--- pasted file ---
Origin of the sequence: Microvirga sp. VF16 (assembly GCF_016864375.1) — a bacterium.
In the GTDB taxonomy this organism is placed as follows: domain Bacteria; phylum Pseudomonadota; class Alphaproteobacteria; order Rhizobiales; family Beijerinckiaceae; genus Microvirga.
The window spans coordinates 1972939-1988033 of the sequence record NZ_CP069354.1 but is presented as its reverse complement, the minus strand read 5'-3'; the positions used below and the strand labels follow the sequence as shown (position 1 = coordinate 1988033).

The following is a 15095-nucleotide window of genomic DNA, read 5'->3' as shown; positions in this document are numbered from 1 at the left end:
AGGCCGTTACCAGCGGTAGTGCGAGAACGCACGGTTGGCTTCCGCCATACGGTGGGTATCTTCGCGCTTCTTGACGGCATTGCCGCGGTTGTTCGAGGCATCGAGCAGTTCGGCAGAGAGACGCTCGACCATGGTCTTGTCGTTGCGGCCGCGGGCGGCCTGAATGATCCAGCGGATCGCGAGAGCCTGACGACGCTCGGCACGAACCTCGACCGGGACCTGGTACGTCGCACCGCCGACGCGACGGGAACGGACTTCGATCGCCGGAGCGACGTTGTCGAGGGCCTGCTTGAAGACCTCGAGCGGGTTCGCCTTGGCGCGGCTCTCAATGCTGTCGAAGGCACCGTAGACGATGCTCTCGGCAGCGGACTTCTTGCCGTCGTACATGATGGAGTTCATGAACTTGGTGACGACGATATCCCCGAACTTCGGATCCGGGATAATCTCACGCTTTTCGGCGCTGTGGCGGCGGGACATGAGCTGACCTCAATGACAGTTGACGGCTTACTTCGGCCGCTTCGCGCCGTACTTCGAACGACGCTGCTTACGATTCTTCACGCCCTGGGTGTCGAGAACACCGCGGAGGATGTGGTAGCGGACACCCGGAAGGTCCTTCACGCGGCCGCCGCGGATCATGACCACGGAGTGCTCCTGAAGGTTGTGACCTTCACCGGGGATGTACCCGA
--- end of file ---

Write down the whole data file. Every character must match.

Origin of the sequence: Microvirga sp. VF16 (assembly GCF_016864375.1) — a bacterium.
In the GTDB taxonomy this organism is placed as follows: domain Bacteria; phylum Pseudomonadota; class Alphaproteobacteria; order Rhizobiales; family Beijerinckiaceae; genus Microvirga.
The window spans coordinates 1972939-1988033 of the sequence record NZ_CP069354.1 but is presented as its reverse complement, the minus strand read 5'-3'; the positions used below and the strand labels follow the sequence as shown (position 1 = coordinate 1988033).

The following is a 15095-nucleotide window of genomic DNA, read 5'->3' as shown; positions in this document are numbered from 1 at the left end:
AGGCCGTTACCAGCGGTAGTGCGAGAACGCACGGTTGGCTTCCGCCATACGGTGGGTATCTTCGCGCTTCTTGACGGCATTGCCGCGGTTGTTCGAGGCATCGAGCAGTTCGGCAGAGAGACGCTCGACCATGGTCTTGTCGTTGCGGCCGCGGGCGGCCTGAATGATCCAGCGGATCGCGAGAGCCTGACGACGCTCGGCACGAACCTCGACCGGGACCTGGTACGTCGCACCGCCGACGCGACGGGAACGGACTTCGATCGCCGGAGCGACGTTGTCGAGGGCCTGCTTGAAGACCTCGAGCGGGTTCGCCTTGGCGCGGCTCTCAATGCTGTCGAAGGCACCGTAGACGATGCTCTCGGCAGCGGACTTCTTGCCGTCGTACATGATGGAGTTCATGAACTTGGTGACGACGATATCCCCGAACTTCGGATCCGGGATAATCTCACGCTTTTCGGCGCTGTGGCGGCGGGACATGAGCTGACCTCAATGACAGTTGACGGCTTACTTCGGCCGCTTCGCGCCGTACTTCGAACGACGCTGCTTACGATTCTTCACGCCCTGGGTGTCGAGAACACCGCGGAGGATGTGGTAGCGGACACCCGGAAGGTCCTTCACGCGGCCGCCGCGGATCATGACCACGGAGTGCTCCTGAAGGTTGTGACCTTCACCGGGGATGTACCCGA